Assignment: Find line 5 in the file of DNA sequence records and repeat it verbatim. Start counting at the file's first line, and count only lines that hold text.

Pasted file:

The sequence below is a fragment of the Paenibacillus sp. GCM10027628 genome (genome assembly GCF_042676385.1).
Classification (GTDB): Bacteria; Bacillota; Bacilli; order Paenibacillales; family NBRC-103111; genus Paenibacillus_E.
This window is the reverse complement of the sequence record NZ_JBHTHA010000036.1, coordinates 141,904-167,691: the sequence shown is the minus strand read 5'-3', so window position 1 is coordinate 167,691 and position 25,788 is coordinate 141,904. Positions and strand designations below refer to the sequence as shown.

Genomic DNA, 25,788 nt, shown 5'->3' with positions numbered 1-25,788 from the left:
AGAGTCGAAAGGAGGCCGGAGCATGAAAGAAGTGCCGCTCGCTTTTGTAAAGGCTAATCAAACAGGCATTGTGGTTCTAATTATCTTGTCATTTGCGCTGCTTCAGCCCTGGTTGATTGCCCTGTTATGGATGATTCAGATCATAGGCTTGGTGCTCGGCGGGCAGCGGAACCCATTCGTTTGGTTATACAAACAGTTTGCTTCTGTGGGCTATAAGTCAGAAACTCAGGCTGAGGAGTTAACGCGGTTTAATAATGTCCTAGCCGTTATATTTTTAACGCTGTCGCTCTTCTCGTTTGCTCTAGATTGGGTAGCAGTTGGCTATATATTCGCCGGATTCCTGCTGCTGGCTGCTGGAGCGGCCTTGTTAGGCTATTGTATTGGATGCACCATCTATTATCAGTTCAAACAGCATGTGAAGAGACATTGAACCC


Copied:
AGAGTCGAAAGGAGGCCGGAGCATGAAAGAAGTGCCGCTCGCTTTTGTAAAGGCTAATCAAACAGGCATTGTGGTTCTAATTATCTTGTCATTTGCGCTGCTTCAGCCCTGGTTGATTGCCCTGTTATGGATGATTCAGATCATAGGCTTGGTGCTCGGCGGGCAGCGGAACCCATTCGTTTGGTTATACAAACAGTTTGCTTCTGTGGGCTATAAGTCAGAAACTCAGGCTGAGGAGTTAACGCGGTTTAATAATGTCCTAGCCGTTATATTTTTAACGCTGTCGCTCTTCTCGTTTGCTCTAGATTGGGTAGCAGTTGGCTATATATTCGCCGGATTCCTGCTGCTGGCTGCTGGAGCGGCCTTGTTAGGCTATTGTATTGGATGCACCATCTATTATCAGTTCAAACAGCATGTGAAGAGACATTGAACCC